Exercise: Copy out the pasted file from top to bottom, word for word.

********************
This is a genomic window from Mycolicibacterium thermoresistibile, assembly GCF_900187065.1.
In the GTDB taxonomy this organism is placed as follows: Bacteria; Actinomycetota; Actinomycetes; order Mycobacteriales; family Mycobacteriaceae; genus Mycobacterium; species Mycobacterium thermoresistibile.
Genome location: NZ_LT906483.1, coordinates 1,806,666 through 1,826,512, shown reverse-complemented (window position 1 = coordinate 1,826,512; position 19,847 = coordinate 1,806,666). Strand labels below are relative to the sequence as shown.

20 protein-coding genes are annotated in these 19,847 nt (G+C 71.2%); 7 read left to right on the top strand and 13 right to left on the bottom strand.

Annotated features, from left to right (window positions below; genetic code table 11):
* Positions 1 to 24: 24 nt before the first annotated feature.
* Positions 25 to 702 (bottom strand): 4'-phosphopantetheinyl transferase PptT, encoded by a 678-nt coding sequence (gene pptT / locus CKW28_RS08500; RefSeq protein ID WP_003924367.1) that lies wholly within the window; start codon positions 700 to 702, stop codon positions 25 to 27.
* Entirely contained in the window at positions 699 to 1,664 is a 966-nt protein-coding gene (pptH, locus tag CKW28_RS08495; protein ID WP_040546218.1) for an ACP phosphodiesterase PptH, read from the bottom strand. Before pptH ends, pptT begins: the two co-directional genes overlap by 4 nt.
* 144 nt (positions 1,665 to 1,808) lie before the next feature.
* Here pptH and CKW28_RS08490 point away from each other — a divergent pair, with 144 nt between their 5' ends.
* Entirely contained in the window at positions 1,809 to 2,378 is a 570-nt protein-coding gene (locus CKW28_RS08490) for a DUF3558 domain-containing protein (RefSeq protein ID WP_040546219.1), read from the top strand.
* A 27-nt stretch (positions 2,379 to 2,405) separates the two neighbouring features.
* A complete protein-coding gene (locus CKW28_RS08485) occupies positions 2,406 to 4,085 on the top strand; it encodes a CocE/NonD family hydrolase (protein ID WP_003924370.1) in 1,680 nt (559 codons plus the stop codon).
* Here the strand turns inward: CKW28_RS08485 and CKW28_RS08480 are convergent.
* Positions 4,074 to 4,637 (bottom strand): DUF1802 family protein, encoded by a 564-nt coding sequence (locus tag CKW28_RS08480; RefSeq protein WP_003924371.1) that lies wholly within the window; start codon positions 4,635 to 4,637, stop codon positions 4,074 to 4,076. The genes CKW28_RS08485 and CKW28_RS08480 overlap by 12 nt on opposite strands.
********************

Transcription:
This is a genomic window from Mycolicibacterium thermoresistibile, assembly GCF_900187065.1.
In the GTDB taxonomy this organism is placed as follows: Bacteria; Actinomycetota; Actinomycetes; order Mycobacteriales; family Mycobacteriaceae; genus Mycobacterium; species Mycobacterium thermoresistibile.
Genome location: NZ_LT906483.1, coordinates 1,806,666 through 1,826,512, shown reverse-complemented (window position 1 = coordinate 1,826,512; position 19,847 = coordinate 1,806,666). Strand labels below are relative to the sequence as shown.

20 protein-coding genes are annotated in these 19,847 nt (G+C 71.2%); 7 read left to right on the top strand and 13 right to left on the bottom strand.

Annotated features, from left to right (window positions below; genetic code table 11):
* Positions 1 to 24: 24 nt before the first annotated feature.
* Positions 25 to 702 (bottom strand): 4'-phosphopantetheinyl transferase PptT, encoded by a 678-nt coding sequence (gene pptT / locus CKW28_RS08500; RefSeq protein ID WP_003924367.1) that lies wholly within the window; start codon positions 700 to 702, stop codon positions 25 to 27.
* Entirely contained in the window at positions 699 to 1,664 is a 966-nt protein-coding gene (pptH, locus tag CKW28_RS08495; protein ID WP_040546218.1) for an ACP phosphodiesterase PptH, read from the bottom strand. Before pptH ends, pptT begins: the two co-directional genes overlap by 4 nt.
* 144 nt (positions 1,665 to 1,808) lie before the next feature.
* Here pptH and CKW28_RS08490 point away from each other — a divergent pair, with 144 nt between their 5' ends.
* Entirely contained in the window at positions 1,809 to 2,378 is a 570-nt protein-coding gene (locus CKW28_RS08490) for a DUF3558 domain-containing protein (RefSeq protein ID WP_040546219.1), read from the top strand.
* A 27-nt stretch (positions 2,379 to 2,405) separates the two neighbouring features.
* A complete protein-coding gene (locus CKW28_RS08485) occupies positions 2,406 to 4,085 on the top strand; it encodes a CocE/NonD family hydrolase (protein ID WP_003924370.1) in 1,680 nt (559 codons plus the stop codon).
* Here the strand turns inward: CKW28_RS08485 and CKW28_RS08480 are convergent.
* Positions 4,074 to 4,637 (bottom strand): DUF1802 family protein, encoded by a 564-nt coding sequence (locus tag CKW28_RS08480; RefSeq protein WP_003924371.1) that lies wholly within the window; start codon positions 4,635 to 4,637, stop codon positions 4,074 to 4,076. The genes CKW28_RS08485 and CKW28_RS08480 overlap by 12 nt on opposite strands.